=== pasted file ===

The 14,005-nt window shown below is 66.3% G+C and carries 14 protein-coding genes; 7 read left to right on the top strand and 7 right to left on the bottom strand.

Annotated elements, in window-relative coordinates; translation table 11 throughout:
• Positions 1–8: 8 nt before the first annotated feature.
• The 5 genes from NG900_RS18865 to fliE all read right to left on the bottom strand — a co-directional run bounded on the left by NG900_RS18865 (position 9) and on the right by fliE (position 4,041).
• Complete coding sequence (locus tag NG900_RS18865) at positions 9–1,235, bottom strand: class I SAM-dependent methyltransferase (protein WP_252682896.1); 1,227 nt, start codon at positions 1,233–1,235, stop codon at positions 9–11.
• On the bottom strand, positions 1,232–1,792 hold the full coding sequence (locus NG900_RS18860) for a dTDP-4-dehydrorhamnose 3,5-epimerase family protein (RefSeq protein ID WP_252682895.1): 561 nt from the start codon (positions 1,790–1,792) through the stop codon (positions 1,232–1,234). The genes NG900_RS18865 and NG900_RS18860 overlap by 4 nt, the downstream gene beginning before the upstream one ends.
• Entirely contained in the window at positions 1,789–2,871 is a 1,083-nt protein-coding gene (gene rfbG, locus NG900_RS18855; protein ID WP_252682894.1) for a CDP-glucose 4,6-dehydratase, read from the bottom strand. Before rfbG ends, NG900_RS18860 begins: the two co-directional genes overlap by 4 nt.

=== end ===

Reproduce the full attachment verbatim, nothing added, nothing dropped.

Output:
The 14,005-nt window shown below is 66.3% G+C and carries 14 protein-coding genes; 7 read left to right on the top strand and 7 right to left on the bottom strand.

Annotated elements, in window-relative coordinates; translation table 11 throughout:
• Positions 1–8: 8 nt before the first annotated feature.
• The 5 genes from NG900_RS18865 to fliE all read right to left on the bottom strand — a co-directional run bounded on the left by NG900_RS18865 (position 9) and on the right by fliE (position 4,041).
• Complete coding sequence (locus tag NG900_RS18865) at positions 9–1,235, bottom strand: class I SAM-dependent methyltransferase (protein WP_252682896.1); 1,227 nt, start codon at positions 1,233–1,235, stop codon at positions 9–11.
• On the bottom strand, positions 1,232–1,792 hold the full coding sequence (locus NG900_RS18860) for a dTDP-4-dehydrorhamnose 3,5-epimerase family protein (RefSeq protein ID WP_252682895.1): 561 nt from the start codon (positions 1,790–1,792) through the stop codon (positions 1,232–1,234). The genes NG900_RS18865 and NG900_RS18860 overlap by 4 nt, the downstream gene beginning before the upstream one ends.
• Entirely contained in the window at positions 1,789–2,871 is a 1,083-nt protein-coding gene (gene rfbG, locus NG900_RS18855; protein ID WP_252682894.1) for a CDP-glucose 4,6-dehydratase, read from the bottom strand. Before rfbG ends, NG900_RS18860 begins: the two co-directional genes overlap by 4 nt.